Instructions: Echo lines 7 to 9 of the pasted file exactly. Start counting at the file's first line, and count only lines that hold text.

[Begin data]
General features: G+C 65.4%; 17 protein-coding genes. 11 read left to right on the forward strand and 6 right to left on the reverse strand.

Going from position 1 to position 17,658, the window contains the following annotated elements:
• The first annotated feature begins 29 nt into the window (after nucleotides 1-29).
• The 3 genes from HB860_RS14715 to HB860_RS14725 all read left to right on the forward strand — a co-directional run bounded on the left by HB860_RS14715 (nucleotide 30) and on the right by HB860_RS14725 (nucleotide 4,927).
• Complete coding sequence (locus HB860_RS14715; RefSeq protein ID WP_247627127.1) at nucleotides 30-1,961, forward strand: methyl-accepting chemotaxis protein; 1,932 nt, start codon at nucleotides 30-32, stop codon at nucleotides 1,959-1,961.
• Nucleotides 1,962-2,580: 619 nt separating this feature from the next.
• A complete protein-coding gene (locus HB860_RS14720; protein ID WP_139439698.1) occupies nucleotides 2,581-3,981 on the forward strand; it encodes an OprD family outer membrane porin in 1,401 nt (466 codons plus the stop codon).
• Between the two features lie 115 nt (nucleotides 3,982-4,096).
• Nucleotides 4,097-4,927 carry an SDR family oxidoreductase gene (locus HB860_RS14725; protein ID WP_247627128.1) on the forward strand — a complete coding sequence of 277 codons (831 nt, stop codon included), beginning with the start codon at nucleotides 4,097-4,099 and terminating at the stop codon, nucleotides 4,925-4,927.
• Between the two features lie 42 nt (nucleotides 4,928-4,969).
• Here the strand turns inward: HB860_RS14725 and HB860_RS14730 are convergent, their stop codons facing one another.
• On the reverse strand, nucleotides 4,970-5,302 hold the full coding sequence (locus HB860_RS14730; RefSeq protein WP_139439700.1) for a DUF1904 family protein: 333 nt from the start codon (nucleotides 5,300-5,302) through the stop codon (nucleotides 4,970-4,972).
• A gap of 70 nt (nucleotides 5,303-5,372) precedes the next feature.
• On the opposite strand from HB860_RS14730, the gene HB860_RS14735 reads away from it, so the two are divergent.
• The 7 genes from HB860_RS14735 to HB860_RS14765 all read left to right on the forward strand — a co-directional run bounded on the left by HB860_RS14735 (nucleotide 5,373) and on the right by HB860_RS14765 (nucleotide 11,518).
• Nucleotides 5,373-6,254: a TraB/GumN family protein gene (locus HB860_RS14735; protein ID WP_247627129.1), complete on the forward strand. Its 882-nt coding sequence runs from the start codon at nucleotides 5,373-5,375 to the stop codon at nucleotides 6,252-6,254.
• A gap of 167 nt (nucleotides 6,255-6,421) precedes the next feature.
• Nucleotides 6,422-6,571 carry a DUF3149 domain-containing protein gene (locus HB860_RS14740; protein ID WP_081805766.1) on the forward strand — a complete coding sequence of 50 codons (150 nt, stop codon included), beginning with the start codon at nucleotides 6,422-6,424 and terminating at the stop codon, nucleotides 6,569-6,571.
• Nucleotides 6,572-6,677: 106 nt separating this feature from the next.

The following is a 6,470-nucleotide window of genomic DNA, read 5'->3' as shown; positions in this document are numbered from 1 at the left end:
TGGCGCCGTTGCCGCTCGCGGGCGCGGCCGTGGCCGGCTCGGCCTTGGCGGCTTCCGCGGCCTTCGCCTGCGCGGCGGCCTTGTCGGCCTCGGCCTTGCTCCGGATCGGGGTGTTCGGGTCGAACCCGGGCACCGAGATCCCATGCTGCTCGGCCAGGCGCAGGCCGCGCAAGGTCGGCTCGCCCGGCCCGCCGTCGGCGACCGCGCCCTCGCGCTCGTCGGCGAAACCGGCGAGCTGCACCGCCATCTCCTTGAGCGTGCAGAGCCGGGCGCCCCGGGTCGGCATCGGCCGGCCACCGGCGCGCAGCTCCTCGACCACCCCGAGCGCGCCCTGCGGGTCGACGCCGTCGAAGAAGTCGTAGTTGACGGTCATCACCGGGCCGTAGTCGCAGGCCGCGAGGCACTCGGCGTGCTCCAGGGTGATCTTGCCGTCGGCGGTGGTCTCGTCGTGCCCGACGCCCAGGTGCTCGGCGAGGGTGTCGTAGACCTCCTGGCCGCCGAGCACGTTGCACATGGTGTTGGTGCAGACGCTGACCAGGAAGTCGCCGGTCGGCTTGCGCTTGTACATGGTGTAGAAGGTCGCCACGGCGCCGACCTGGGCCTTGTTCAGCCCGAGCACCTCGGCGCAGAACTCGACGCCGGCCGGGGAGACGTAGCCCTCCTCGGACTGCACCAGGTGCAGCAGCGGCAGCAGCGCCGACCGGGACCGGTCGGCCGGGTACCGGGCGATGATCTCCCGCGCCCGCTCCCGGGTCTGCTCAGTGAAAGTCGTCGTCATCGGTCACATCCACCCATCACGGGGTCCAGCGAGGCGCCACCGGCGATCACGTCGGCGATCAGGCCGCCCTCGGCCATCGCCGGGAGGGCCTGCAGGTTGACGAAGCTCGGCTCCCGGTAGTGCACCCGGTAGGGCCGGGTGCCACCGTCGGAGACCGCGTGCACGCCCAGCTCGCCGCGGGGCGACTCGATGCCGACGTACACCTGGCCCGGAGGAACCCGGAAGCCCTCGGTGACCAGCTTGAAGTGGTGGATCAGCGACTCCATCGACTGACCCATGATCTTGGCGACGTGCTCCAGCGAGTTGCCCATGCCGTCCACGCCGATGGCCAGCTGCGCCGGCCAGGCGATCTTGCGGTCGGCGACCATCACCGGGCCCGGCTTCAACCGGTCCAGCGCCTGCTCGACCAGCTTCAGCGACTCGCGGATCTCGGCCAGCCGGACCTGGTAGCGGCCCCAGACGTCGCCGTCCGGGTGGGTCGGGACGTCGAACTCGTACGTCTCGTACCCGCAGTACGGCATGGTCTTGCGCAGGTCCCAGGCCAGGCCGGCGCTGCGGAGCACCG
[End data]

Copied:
• A complete protein-coding gene (locus HB860_RS14720; protein ID WP_139439698.1) occupies nucleotides 2,581-3,981 on the forward strand; it encodes an OprD family outer membrane porin in 1,401 nt (466 codons plus the stop codon).
• Between the two features lie 115 nt (nucleotides 3,982-4,096).
• Nucleotides 4,097-4,927 carry an SDR family oxidoreductase gene (locus HB860_RS14725; protein ID WP_247627128.1) on the forward strand — a complete coding sequence of 277 codons (831 nt, stop codon included), beginning with the start codon at nucleotides 4,097-4,099 and terminating at the stop codon, nucleotides 4,925-4,927.